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Update to Ontario’s Estate Laws: The Highlights of Bill 245

May 05, 2021

By Jennifer Katz – Wills and Estates Lawyer

On April 19, 2021, Bill 245 – Accelerating Access to Justice Act, 2021 receivedImage: Jennifer Katz - Wills and Estates Lawyer Royal Assent. Schedules 8 and 9 of Bill 245 have significant implications on estate planning and administration, which may impact parties’ rights and entitlements under a Will and on an intestacy.

Highlights:

Virtual Signing is now permanent

On April 7, 2020, the government passed an Emergency Order permitting the virtual signing of wills and powers of attorney (“POAs”), provided one of the witnesses is a lawyer or paralegal.

Bill 245 makes virtual signing permanent under the Succession Law Reform Act (“SLRA”) and the Substitute Decisions Act. Therefore, even once the pandemic is behind us, clients and lawyers can either sign in-person or virtually, by using “audio-visual communication technology” (such as Zoom) and executing and witnessing wills and POAs in counterpart. This change has the potential to improve access to justice for Ontarians requiring legal assistance with their estate planning, regardless of where they are located in the province.

Courts have greater authority to validate wills and other testamentary documents

Before Bill 245, if a will (or other testamentary document) was not entirely compliant with the formal requirements of the SLRA, the will would be invalid. As a result, some documents clearly intended by the deceased to function as a will or codicil have been considered invalid, thereby dishonouring the deceased’s wishes based on technicalities.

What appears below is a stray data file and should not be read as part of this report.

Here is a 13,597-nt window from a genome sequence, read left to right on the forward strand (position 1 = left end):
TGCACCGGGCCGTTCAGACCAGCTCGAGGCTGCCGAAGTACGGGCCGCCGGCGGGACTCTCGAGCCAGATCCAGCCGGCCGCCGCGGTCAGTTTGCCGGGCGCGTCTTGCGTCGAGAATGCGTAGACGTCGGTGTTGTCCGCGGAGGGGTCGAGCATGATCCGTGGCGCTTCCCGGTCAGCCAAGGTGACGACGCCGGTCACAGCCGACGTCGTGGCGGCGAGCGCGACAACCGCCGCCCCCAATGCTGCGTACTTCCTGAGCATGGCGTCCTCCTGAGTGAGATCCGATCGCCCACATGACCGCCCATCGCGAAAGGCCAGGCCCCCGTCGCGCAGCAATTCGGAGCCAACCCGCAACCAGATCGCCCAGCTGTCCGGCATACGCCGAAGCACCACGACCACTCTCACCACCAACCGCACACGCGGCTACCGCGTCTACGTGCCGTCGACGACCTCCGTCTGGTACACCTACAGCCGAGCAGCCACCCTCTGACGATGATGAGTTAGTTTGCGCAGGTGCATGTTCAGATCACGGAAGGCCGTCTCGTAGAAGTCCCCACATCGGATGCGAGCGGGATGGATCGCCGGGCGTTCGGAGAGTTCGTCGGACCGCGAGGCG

Bill 245 adds section 21.1 to the SLRA, thereby providing the Superior Court of Justice authority, on application, to make an order validating a document (not including POAs) that was not properly executed or made in accordance with the terms of the SLRA, if the Court is satisfied that the document sets out the testamentary intentions of the deceased or an intention of the deceased to revoke, alter, or revive a will.

Marriage no longer revokes an existing will

On a date to be proclaimed (sometime after January 1, 2022), entering a marriage will no longer revoke an existing will. This change may serve to protect vulnerable individuals entering predatory marriages.

Separated spouses are treated more like divorced spouses

Section 17 of the SLRA was amended to add provisions to treat separated spouses more like divorced spouses. On a date to be proclaimed (sometime after January 1, 2022), a gift for a spouse under a will will be revoked, if the spouses are deemed to be separated at the time of the testator’s death.

Separated spouses are no longer entitled to inherit on an intestacy

Before Bill 245, where an individual died intestate (without a will), separated spouses could claim entitlement to a “preferential share” of the deceased’s estate. Bill 245 amends the SLRA and the Family Law Act to prohibit spouses from inheriting from a deceased’s estate on an intestacy, if the deceased and the spouse are separated at the time of the deceased’s death.

In light of the above changes, should you wish to discuss or review your estate planning with us, contact Wills and Estates lawyer Jennifer Katz at jkatz@mindengross.com or any member of our Wills and Estates group who would be pleased to assist you. Visit our Group page at: https://www.mindengross.com/client-services/details/wills-and-estates-group.